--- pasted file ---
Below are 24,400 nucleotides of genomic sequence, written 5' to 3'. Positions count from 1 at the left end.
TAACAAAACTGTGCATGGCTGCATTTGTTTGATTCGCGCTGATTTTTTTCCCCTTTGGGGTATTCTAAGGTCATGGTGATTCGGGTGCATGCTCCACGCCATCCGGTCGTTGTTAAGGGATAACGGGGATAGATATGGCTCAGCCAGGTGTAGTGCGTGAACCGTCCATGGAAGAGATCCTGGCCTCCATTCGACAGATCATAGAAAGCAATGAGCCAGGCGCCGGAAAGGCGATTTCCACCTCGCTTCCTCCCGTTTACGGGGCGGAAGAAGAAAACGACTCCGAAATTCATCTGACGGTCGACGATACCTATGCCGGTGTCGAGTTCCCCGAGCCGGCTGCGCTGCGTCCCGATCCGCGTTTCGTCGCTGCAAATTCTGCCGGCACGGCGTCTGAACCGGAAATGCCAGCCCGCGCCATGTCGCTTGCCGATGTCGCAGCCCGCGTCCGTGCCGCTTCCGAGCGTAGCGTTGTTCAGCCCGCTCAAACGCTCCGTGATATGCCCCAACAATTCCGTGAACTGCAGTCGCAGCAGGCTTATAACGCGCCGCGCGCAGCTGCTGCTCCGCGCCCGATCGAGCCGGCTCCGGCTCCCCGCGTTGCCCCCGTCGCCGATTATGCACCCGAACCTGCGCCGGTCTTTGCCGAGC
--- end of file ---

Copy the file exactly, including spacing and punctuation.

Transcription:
Below are 24,400 nucleotides of genomic sequence, written 5' to 3'. Positions count from 1 at the left end.
TAACAAAACTGTGCATGGCTGCATTTGTTTGATTCGCGCTGATTTTTTTCCCCTTTGGGGTATTCTAAGGTCATGGTGATTCGGGTGCATGCTCCACGCCATCCGGTCGTTGTTAAGGGATAACGGGGATAGATATGGCTCAGCCAGGTGTAGTGCGTGAACCGTCCATGGAAGAGATCCTGGCCTCCATTCGACAGATCATAGAAAGCAATGAGCCAGGCGCCGGAAAGGCGATTTCCACCTCGCTTCCTCCCGTTTACGGGGCGGAAGAAGAAAACGACTCCGAAATTCATCTGACGGTCGACGATACCTATGCCGGTGTCGAGTTCCCCGAGCCGGCTGCGCTGCGTCCCGATCCGCGTTTCGTCGCTGCAAATTCTGCCGGCACGGCGTCTGAACCGGAAATGCCAGCCCGCGCCATGTCGCTTGCCGATGTCGCAGCCCGCGTCCGTGCCGCTTCCGAGCGTAGCGTTGTTCAGCCCGCTCAAACGCTCCGTGATATGCCCCAACAATTCCGTGAACTGCAGTCGCAGCAGGCTTATAACGCGCCGCGCGCAGCTGCTGCTCCGCGCCCGATCGAGCCGGCTCCGGCTCCCCGCGTTGCCCCCGTCGCCGATTATGCACCCGAACCTGCGCCGGTCTTTGCCGAGC